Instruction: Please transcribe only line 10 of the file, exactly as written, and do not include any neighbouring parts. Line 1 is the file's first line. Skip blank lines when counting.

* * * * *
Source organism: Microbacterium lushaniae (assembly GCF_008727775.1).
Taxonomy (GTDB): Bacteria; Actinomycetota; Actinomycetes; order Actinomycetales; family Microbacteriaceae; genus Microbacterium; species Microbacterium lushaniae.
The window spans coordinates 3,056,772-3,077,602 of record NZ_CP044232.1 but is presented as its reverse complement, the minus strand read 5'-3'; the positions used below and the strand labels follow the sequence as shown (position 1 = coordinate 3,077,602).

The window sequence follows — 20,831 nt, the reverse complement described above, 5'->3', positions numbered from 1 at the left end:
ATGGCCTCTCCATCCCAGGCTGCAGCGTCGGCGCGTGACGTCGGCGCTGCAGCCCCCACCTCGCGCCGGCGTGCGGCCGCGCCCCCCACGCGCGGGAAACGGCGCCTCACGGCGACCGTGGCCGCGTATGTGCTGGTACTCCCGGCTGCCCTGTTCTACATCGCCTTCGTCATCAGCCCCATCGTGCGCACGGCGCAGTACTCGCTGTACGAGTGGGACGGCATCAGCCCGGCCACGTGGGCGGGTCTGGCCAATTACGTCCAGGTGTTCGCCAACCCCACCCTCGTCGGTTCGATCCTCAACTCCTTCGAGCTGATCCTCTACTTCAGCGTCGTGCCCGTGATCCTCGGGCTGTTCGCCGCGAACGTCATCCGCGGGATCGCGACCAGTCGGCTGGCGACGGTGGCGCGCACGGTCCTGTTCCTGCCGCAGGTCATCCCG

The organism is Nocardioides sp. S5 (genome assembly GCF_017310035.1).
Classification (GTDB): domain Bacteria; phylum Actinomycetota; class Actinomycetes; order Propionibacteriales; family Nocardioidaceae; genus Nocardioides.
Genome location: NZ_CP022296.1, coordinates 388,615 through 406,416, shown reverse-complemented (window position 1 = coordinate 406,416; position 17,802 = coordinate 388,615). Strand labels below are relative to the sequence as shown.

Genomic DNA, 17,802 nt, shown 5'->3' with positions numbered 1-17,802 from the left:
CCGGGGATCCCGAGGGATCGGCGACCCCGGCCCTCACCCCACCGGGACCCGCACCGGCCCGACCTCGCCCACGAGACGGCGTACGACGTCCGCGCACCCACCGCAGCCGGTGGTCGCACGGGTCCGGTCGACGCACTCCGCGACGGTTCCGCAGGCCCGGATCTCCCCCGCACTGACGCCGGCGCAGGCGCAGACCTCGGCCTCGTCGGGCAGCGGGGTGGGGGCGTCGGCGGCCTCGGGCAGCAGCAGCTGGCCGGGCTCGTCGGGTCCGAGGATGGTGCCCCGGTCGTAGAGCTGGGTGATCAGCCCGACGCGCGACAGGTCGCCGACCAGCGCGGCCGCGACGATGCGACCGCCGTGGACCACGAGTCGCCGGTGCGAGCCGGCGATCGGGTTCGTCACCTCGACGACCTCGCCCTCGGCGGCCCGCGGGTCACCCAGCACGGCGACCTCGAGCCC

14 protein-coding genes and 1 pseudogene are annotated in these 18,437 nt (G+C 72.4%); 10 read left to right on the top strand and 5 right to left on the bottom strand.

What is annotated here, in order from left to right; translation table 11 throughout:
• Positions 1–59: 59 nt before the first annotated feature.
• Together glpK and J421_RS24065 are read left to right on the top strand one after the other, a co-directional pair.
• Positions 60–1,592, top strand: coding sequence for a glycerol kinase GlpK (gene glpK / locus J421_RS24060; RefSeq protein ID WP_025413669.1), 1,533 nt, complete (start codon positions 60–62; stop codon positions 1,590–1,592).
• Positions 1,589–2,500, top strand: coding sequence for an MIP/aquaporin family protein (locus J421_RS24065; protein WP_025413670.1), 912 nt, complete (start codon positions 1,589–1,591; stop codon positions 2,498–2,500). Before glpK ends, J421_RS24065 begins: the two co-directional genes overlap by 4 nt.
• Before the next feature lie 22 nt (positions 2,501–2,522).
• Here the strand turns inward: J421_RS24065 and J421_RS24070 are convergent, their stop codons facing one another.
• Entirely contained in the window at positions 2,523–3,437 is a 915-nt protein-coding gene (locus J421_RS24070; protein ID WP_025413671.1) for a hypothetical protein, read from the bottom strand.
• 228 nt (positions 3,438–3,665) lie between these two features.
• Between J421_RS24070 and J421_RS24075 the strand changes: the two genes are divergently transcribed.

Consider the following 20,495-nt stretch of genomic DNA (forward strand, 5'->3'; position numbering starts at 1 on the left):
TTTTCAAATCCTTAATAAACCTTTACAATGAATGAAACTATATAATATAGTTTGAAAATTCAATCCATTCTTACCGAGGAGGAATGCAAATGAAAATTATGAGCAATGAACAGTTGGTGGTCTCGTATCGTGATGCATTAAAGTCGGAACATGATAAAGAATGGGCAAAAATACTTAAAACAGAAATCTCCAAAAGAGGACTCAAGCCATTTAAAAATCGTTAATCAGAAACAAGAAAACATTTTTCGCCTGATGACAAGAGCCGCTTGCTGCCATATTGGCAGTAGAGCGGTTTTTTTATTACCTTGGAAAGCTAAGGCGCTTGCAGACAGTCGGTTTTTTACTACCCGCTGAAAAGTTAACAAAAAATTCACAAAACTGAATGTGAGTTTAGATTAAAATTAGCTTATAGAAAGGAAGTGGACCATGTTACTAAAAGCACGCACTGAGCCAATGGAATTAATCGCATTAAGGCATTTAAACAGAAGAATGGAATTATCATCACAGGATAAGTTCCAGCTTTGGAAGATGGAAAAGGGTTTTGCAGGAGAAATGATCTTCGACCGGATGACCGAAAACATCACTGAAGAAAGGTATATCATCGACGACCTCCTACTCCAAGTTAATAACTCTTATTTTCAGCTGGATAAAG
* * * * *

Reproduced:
CCGGGGATCCCGAGGGATCGGCGACCCCGGCCCTCACCCCACCGGGACCCGCACCGGCCCGACCTCGCCCACGAGACGGCGTACGACGTCCGCGCACCCACCGCAGCCGGTGGTCGCACGGGTCCGGTCGACGCACTCCGCGACGGTTCCGCAGGCCCGGATCTCCCCCGCACTGACGCCGGCGCAGGCGCAGACCTCGGCCTCGTCGGGCAGCGGGGTGGGGGCGTCGGCGGCCTCGGGCAGCAGCAGCTGGCCGGGCTCGTCGGGTCCGAGGATGGTGCCCCGGTCGTAGAGCTGGGTGATCAGCCCGACGCGCGACAGGTCGCCGACCAGCGCGGCCGCGACGATGCGACCGCCGTGGACCACGAGTCGCCGGTGCGAGCCGGCGATCGGGTTCGTCACCTCGACGACCTCGCCCTCGGCGGCCCGCGGGTCACCCAGCACGGCGACCTCGAGCCC